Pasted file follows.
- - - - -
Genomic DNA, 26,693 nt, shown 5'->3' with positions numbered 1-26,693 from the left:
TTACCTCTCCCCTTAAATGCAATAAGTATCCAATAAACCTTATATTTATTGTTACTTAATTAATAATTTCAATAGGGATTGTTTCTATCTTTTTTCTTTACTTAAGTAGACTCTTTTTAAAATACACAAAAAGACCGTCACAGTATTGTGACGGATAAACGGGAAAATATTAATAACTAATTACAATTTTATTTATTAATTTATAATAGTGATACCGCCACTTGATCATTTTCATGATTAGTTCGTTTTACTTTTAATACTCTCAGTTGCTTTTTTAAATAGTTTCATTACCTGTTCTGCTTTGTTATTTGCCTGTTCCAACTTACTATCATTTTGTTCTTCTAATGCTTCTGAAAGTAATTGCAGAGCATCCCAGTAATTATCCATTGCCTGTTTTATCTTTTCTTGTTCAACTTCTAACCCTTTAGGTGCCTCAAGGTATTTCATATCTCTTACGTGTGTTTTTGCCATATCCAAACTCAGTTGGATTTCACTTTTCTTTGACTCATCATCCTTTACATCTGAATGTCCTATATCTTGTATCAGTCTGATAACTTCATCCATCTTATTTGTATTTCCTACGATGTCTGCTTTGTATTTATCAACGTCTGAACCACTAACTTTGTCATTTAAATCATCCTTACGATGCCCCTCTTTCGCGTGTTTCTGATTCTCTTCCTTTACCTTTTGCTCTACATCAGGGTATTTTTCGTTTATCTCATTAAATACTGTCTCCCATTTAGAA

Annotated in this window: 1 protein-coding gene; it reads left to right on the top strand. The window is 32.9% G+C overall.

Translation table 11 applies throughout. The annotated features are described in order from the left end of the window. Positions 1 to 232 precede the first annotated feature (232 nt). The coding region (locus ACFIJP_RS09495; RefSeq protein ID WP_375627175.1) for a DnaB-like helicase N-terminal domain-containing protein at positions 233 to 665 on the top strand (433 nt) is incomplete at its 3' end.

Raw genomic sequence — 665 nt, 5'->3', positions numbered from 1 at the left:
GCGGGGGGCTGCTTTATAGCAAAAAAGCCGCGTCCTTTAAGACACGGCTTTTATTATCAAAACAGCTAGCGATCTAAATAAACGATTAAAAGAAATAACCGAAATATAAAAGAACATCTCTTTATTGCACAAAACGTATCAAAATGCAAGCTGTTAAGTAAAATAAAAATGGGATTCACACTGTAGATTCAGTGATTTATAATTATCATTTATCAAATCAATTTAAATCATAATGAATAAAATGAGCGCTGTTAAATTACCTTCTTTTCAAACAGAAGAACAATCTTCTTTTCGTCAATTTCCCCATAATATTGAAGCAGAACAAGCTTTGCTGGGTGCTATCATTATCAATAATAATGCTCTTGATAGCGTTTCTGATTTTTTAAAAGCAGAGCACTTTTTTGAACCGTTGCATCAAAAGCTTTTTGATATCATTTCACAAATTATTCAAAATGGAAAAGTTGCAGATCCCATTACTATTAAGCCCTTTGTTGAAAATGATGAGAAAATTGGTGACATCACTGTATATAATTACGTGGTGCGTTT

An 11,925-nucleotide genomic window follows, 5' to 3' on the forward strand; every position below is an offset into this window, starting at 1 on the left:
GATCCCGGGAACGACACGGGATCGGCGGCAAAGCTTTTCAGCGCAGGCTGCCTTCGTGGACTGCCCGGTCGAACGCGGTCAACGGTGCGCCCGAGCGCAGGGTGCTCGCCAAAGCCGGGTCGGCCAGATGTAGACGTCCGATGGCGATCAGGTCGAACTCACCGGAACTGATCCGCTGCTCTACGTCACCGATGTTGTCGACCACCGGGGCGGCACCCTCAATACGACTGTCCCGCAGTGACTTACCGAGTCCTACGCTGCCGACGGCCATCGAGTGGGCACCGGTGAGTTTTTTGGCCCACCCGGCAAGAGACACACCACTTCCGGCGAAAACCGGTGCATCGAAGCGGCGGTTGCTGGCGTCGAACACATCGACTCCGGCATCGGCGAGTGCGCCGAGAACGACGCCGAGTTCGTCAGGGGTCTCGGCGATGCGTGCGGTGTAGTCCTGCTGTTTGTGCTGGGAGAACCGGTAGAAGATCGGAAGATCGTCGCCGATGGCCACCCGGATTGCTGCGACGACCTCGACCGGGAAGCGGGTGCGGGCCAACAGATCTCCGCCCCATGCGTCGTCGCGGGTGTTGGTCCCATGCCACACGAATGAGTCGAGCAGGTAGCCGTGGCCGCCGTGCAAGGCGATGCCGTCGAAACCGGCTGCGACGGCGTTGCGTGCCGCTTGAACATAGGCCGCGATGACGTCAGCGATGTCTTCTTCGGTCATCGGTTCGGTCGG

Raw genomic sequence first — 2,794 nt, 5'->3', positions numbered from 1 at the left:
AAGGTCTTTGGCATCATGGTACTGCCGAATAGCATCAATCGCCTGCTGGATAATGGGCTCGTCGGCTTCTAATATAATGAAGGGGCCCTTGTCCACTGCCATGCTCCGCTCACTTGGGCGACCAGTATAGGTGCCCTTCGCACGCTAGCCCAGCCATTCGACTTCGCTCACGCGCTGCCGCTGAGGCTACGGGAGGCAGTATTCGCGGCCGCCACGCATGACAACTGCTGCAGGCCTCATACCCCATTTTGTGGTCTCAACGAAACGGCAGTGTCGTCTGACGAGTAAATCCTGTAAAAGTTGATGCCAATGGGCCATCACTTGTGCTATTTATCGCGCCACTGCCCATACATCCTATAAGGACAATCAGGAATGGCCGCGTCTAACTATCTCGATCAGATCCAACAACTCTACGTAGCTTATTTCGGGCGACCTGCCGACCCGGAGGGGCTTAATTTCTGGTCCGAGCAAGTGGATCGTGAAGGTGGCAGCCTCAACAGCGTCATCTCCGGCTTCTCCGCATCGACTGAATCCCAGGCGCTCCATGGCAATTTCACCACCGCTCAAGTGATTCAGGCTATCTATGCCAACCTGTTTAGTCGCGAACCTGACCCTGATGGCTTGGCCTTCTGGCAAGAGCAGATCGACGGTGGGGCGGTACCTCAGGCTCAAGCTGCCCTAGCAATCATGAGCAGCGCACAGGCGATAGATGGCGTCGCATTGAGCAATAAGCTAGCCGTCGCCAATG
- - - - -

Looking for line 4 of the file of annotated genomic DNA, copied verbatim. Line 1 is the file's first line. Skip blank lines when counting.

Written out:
Translation table 11 applies throughout. The annotated features are described in order from the left end of the window. Positions 1 to 232 precede the first annotated feature (232 nt). The coding region (locus ACFIJP_RS09495; RefSeq protein ID WP_375627175.1) for a DnaB-like helicase N-terminal domain-containing protein at positions 233 to 665 on the top strand (433 nt) is incomplete at its 3' end.